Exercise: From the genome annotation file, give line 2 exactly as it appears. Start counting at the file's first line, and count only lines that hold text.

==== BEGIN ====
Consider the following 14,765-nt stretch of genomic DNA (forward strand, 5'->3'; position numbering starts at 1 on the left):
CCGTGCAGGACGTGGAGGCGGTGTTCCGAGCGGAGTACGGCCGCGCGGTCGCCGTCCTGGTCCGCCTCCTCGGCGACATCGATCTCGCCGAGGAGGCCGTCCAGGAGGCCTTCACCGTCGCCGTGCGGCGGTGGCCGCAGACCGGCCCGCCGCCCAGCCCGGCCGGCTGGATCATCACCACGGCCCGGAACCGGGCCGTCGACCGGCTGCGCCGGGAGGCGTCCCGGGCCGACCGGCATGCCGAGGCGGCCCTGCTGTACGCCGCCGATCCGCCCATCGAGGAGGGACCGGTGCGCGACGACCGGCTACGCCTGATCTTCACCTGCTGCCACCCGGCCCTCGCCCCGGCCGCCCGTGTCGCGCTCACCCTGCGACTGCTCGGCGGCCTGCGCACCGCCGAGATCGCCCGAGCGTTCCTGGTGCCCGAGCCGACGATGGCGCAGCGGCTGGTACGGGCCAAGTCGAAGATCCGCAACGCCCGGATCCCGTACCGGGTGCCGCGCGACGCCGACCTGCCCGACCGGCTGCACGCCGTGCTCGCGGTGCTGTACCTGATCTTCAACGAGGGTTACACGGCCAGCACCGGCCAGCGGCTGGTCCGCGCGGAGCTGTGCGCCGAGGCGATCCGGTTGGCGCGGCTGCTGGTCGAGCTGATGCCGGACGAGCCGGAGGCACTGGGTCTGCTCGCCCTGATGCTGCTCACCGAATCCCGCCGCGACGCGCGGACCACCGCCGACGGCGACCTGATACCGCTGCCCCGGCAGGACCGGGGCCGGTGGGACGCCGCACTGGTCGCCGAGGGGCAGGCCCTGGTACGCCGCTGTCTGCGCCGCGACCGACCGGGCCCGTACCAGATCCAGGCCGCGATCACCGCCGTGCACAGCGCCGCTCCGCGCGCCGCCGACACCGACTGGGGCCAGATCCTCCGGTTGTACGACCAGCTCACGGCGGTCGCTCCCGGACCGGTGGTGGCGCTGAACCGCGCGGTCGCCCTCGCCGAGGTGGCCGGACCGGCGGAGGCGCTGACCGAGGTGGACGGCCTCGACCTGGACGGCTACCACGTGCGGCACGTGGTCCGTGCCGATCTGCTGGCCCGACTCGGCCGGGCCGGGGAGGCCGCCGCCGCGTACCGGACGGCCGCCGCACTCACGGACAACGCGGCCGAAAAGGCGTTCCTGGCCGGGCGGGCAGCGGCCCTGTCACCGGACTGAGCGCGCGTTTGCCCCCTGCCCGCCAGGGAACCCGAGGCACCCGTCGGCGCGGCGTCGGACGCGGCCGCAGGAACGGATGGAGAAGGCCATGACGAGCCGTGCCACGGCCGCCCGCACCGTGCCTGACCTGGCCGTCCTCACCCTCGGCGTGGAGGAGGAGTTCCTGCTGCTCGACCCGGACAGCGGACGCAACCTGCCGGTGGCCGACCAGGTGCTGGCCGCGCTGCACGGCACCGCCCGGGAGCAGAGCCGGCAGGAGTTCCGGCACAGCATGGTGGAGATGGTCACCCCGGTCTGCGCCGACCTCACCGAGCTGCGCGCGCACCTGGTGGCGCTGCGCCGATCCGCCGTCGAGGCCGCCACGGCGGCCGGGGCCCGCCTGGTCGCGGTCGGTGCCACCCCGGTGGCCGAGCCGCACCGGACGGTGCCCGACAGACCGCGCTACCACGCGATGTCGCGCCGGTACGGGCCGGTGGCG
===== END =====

CCGTGCAGGACGTGGAGGCGGTGTTCCGAGCGGAGTACGGCCGCGCGGTCGCCGTCCTGGTCCGCCTCCTCGGCGACATCGATCTCGCCGAGGAGGCCGTCCAGGAGGCCTTCACCGTCGCCGTGCGGCGGTGGCCGCAGACCGGCCCGCCGCCCAGCCCGGCCGGCTGGATCATCACCACGGCCCGGAACCGGGCCGTCGACCGGCTGCGCCGGGAGGCGTCCCGGGCCGACCGGCATGCCGAGGCGGCCCTGCTGTACGCCGCCGATCCGCCCATCGAGGAGGGACCGGTGCGCGACGACCGGCTACGCCTGATCTTCACCTGCTGCCACCCGGCCCTCGCCCCGGCCGCCCGTGTCGCGCTCACCCTGCGACTGCTCGGCGGCCTGCGCACCGCCGAGATCGCCCGAGCGTTCCTGGTGCCCGAGCCGACGATGGCGCAGCGGCTGGTACGGGCCAAGTCGAAGATCCGCAACGCCCGGATCCCGTACCGGGTGCCGCGCGACGCCGACCTGCCCGACCGGCTGCACGCCGTGCTCGCGGTGCTGTACCTGATCTTCAACGAGGGTTACACGGCCAGCACCGGCCAGCGGCTGGTCCGCGCGGAGCTGTGCGCCGAGGCGATCCGGTTGGCGCGGCTGCTGGTCGAGCTGATGCCGGACGAGCCGGAGGCACTGGGTCTGCTCGCCCTGATGCTGCTCACCGAATCCCGCCGCGACGCGCGGACCACCGCCGACGGCGACCTGATACCGCTGCCCCGGCAGGACCGGGGCCGGTGGGACGCCGCACTGGTCGCCGAGGGGCAGGCCCTGGTACGCCGCTGTCTGCGCCGCGACCGACCGGGCCCGTACCAGATCCAGGCCGCGATCACCGCCGTGCACAGCGCCGCTCCGCGCGCCGCCGACACCGACTGGGGCCAGATCCTCCGGTTGTACGACCAGCTCACGGCGGTCGCTCCCGGACCGGTGGTGGCGCTGAACCGCGCGGTCGCCCTCGCCGAGGTGGCCGGACCGGCGGAGGCGCTGACCGAGGTGGACGGCCTCGACCTGGACGGCTACCACGTGCGGCACGTGGTCCGTGCCGATCTGCTGGCCCGACTCGGCCGGGCCGGGGAGGCCGCCGCCGCGTACCGGACGGCCGCCGCACTCACGGACAACGCGGCCGAAAAGGCGTTCCTGGCCGGGCGGGCAGCGGCCCTGTCACCGGACTGAGCGCGCGTTTGCCCCCTGCCCGCCAGGGAACCCGAGGCACCCGTCGGCGCGGCGTCGGACGCGGCCGCAGGAACGGATGGAGAAGGCCATGACGAGCCGTGCCACGGCCGCCCGCACCGTGCCTGACCTGGCCGTCCTCACCCTCGGCGTGGAGGAGGAGTTCCTGCTGCTCGACCCGGACAGCGGACGCAACCTGCCGGTGGCCGACCAGGTGCTGGCCGCGCTGCACGGCACCGCCCGGGAGCAGAGCCGGCAGGAGTTCCGGCACAGCATGGTGGAGATGGTCACCCCGGTCTGCGCCGACCTCACCGAGCTGCGCGCGCACCTGGTGGCGCTGCGCCGATCCGCCGTCGAGGCCGCCACGGCGGCCGGGGCCCGCCTGGTCGCGGTCGGTGCCACCCCGGTGGCCGAGCCGCACCGGACGGTGCCCGACAGACCGCGCTACCACGCGATGTCGCGCCGGTACGGGCCGGTGGCG